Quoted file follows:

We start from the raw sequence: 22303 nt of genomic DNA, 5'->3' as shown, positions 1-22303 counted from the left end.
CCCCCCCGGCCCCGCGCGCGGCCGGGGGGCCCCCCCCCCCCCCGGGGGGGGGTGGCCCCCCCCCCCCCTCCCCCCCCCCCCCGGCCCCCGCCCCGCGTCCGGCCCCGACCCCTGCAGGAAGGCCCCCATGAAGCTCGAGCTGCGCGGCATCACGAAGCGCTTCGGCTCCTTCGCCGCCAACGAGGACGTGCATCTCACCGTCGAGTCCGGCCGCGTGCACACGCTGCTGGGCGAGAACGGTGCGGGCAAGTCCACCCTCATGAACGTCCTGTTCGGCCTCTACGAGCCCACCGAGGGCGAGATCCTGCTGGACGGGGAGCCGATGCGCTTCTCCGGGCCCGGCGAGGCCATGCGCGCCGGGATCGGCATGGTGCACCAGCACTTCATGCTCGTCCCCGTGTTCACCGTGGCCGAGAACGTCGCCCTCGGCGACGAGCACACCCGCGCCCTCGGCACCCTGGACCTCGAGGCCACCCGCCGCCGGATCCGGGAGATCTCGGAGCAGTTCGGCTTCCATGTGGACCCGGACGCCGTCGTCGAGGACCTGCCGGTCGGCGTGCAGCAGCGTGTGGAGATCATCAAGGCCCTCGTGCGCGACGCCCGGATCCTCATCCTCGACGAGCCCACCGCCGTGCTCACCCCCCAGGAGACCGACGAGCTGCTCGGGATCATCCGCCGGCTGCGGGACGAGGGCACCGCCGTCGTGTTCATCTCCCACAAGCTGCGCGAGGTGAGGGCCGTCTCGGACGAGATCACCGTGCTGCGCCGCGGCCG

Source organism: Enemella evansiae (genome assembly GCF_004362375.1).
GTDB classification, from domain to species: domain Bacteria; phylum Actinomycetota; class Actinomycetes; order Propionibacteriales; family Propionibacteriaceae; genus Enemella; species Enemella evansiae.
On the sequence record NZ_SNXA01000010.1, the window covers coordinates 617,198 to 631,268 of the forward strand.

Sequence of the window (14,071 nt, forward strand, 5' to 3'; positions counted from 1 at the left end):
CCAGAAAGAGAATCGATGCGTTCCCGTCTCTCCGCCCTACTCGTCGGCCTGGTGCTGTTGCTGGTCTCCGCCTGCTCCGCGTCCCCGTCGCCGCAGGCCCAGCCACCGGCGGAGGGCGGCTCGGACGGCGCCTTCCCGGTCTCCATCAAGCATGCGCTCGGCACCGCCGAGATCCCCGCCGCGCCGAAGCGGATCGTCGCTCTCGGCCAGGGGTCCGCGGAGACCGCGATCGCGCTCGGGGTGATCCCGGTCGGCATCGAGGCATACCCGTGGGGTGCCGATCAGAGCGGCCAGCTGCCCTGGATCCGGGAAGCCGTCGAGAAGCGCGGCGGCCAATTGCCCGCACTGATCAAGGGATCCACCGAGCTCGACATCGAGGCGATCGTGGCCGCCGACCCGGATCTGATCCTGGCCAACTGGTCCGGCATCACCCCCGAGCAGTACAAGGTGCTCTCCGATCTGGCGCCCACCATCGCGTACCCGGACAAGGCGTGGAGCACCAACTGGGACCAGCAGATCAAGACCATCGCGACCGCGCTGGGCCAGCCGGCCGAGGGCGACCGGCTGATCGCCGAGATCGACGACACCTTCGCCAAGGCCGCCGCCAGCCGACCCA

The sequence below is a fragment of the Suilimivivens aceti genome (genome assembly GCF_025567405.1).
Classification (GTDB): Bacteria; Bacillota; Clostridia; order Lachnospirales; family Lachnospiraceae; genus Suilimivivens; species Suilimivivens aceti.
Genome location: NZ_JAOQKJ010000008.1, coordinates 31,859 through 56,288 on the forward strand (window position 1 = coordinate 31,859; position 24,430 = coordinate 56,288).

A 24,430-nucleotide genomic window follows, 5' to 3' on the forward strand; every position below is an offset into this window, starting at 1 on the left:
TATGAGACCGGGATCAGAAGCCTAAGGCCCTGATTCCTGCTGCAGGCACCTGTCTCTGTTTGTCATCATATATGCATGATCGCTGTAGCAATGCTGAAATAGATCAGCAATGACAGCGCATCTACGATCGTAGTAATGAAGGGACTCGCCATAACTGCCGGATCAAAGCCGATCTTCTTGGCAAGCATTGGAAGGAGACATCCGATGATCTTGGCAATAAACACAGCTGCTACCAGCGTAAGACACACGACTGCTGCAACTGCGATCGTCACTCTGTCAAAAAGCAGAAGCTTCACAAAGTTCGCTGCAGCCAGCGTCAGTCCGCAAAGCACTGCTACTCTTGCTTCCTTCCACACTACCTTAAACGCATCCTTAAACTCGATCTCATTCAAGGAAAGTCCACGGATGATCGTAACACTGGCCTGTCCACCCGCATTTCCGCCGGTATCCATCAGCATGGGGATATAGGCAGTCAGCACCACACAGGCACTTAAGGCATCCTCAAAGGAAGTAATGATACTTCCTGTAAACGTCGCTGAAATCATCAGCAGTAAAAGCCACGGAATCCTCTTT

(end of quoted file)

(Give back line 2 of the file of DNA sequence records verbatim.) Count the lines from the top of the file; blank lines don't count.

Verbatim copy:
CCCCCCCGGCCCCGCGCGCGGCCGGGGGGCCCCCCCCCCCCCCGGGGGGGGGTGGCCCCCCCCCCCCCTCCCCCCCCCCCCCGGCCCCCGCCCCGCGTCCGGCCCCGACCCCTGCAGGAAGGCCCCCATGAAGCTCGAGCTGCGCGGCATCACGAAGCGCTTCGGCTCCTTCGCCGCCAACGAGGACGTGCATCTCACCGTCGAGTCCGGCCGCGTGCACACGCTGCTGGGCGAGAACGGTGCGGGCAAGTCCACCCTCATGAACGTCCTGTTCGGCCTCTACGAGCCCACCGAGGGCGAGATCCTGCTGGACGGGGAGCCGATGCGCTTCTCCGGGCCCGGCGAGGCCATGCGCGCCGGGATCGGCATGGTGCACCAGCACTTCATGCTCGTCCCCGTGTTCACCGTGGCCGAGAACGTCGCCCTCGGCGACGAGCACACCCGCGCCCTCGGCACCCTGGACCTCGAGGCCACCCGCCGCCGGATCCGGGAGATCTCGGAGCAGTTCGGCTTCCATGTGGACCCGGACGCCGTCGTCGAGGACCTGCCGGTCGGCGTGCAGCAGCGTGTGGAGATCATCAAGGCCCTCGTGCGCGACGCCCGGATCCTCATCCTCGACGAGCCCACCGCCGTGCTCACCCCCCAGGAGACCGACGAGCTGCTCGGGATCATCCGCCGGCTGCGGGACGAGGGCACCGCCGTCGTGTTCATCTCCCACAAGCTGCGCGAGGTGAGGGCCGTCTCGGACGAGATCACCGTGCTGCGCCGCGGCCG